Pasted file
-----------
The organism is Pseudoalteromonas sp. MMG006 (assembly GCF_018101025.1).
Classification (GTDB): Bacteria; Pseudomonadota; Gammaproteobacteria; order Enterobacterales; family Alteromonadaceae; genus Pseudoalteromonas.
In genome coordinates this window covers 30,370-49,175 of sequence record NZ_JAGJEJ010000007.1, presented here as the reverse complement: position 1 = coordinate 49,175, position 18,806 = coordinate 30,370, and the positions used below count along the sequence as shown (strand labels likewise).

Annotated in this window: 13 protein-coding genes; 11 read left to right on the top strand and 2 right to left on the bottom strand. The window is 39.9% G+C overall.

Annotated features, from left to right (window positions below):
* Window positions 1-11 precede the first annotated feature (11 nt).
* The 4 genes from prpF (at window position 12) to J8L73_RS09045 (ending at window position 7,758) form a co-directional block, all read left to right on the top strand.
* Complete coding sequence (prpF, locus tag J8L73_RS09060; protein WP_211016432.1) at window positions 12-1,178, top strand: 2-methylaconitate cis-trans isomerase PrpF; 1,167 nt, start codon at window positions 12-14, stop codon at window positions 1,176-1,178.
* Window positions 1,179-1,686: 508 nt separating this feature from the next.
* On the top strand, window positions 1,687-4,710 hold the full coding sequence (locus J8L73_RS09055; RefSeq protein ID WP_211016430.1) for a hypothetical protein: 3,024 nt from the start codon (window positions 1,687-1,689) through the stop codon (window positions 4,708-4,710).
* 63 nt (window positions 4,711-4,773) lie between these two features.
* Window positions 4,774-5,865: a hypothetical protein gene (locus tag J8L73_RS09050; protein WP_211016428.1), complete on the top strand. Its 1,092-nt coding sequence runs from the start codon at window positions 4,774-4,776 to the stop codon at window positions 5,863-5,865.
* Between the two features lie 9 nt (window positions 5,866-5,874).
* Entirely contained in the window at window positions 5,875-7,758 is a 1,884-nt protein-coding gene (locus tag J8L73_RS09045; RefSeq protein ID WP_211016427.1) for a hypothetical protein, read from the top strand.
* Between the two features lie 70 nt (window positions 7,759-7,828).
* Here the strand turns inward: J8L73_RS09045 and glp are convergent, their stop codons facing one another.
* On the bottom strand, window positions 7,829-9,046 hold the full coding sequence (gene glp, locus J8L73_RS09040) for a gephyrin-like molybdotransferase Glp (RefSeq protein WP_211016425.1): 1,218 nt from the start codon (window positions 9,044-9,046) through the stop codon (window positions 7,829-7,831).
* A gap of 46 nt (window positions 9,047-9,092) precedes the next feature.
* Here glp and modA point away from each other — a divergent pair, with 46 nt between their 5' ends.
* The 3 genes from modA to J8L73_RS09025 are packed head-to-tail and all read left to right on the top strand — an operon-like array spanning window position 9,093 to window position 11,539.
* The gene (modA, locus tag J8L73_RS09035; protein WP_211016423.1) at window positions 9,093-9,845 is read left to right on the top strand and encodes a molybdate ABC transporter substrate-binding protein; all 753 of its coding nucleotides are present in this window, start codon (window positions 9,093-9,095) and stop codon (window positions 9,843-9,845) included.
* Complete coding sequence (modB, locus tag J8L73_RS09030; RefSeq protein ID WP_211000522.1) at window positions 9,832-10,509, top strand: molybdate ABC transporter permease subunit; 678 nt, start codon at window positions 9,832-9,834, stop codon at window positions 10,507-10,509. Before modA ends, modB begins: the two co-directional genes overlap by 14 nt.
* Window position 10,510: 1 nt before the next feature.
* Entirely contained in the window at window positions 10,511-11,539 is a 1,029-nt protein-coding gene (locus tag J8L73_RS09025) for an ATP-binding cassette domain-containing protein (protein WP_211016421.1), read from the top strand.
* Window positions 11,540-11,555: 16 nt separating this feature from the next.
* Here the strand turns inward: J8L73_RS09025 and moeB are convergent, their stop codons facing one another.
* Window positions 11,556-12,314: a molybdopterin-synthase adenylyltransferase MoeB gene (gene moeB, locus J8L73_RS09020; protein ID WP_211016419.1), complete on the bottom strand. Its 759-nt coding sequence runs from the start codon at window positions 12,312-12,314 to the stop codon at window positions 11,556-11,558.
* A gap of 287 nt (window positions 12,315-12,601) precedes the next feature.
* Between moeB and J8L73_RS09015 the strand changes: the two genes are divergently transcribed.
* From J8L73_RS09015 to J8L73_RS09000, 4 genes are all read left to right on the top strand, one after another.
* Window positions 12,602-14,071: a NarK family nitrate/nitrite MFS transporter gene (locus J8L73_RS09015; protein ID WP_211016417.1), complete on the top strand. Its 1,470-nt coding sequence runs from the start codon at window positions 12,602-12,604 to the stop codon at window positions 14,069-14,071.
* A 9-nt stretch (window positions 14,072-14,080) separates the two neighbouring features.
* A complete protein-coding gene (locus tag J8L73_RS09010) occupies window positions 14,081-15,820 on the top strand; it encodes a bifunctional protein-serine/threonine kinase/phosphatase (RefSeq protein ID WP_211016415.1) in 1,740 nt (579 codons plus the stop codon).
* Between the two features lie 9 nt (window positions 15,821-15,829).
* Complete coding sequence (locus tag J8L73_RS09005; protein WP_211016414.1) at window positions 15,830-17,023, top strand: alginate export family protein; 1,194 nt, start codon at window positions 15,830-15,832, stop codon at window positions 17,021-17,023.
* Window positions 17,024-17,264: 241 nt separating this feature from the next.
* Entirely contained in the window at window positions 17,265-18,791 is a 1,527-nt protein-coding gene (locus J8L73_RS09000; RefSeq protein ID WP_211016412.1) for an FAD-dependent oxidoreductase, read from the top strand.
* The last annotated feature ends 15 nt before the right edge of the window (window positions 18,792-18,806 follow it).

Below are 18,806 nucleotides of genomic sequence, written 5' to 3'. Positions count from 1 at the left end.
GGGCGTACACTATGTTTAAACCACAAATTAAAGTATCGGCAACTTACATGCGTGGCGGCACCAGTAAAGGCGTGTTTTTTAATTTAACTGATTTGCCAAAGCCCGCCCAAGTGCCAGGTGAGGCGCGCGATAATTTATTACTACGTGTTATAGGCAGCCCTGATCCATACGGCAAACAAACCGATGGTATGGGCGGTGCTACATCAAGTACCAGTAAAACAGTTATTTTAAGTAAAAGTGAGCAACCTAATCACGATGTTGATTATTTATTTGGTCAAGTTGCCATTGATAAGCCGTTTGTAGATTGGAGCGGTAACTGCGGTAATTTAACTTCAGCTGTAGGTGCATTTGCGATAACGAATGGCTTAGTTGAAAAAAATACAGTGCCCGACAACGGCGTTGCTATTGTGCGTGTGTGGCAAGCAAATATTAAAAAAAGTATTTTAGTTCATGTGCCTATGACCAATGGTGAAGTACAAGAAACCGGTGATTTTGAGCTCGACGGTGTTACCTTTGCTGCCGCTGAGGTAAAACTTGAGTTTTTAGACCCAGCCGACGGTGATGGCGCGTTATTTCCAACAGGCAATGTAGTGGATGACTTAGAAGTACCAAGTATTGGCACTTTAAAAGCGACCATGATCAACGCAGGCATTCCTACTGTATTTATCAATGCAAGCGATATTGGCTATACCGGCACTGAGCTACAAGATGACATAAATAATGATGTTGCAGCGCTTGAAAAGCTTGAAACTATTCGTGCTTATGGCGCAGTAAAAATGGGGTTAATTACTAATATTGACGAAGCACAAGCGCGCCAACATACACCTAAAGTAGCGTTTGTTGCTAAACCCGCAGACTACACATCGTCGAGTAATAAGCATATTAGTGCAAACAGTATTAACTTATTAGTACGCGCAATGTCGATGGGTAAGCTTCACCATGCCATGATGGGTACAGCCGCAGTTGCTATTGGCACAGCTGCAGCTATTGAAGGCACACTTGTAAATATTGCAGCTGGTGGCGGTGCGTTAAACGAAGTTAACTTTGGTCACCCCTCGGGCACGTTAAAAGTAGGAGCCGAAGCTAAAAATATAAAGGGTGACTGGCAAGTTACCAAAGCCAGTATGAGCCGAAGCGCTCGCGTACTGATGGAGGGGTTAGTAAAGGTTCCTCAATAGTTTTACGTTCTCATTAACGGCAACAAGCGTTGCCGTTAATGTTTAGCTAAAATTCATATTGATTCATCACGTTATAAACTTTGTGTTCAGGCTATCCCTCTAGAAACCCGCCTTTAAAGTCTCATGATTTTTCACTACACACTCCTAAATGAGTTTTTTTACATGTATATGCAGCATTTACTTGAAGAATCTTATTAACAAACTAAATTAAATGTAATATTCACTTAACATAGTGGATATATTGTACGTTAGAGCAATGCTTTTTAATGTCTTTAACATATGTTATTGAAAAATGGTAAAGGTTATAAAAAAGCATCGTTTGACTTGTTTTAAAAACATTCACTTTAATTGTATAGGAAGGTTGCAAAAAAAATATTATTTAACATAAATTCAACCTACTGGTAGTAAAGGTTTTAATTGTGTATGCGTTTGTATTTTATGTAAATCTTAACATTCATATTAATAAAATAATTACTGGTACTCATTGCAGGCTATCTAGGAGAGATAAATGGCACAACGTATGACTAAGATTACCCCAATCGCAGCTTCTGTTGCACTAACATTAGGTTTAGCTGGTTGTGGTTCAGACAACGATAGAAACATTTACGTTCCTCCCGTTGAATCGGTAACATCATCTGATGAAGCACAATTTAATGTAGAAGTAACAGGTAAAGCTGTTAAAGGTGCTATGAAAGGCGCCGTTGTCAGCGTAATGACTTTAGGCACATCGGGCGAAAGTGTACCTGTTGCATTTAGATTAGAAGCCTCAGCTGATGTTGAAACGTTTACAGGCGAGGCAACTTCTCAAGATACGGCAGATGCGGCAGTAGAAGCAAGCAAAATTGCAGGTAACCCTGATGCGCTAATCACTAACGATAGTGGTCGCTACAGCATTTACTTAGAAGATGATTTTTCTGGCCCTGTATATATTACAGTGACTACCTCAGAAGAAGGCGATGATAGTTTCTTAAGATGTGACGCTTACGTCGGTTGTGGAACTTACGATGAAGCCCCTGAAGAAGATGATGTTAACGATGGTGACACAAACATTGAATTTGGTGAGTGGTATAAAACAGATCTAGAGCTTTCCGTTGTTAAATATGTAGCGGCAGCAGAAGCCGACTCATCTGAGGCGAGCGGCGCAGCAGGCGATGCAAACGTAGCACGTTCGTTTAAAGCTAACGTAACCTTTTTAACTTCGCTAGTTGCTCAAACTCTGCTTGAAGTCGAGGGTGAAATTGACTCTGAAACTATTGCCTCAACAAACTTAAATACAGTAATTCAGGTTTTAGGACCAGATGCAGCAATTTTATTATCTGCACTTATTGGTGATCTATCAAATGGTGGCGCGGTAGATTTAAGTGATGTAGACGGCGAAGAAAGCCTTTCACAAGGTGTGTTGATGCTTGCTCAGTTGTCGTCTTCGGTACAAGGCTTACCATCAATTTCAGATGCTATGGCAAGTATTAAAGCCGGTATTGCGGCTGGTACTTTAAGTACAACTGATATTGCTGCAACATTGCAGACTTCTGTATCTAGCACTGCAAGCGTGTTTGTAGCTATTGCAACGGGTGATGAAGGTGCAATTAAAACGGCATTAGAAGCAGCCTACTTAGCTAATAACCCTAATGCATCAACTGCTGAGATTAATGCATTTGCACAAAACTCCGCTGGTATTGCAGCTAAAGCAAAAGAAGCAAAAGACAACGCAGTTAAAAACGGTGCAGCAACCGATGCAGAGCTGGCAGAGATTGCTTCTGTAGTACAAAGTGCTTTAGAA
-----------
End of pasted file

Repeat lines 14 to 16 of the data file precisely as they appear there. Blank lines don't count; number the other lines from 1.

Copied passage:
* Entirely contained in the window at window positions 5,875-7,758 is a 1,884-nt protein-coding gene (locus tag J8L73_RS09045; RefSeq protein ID WP_211016427.1) for a hypothetical protein, read from the top strand.
* Between the two features lie 70 nt (window positions 7,759-7,828).
* Here the strand turns inward: J8L73_RS09045 and glp are convergent, their stop codons facing one another.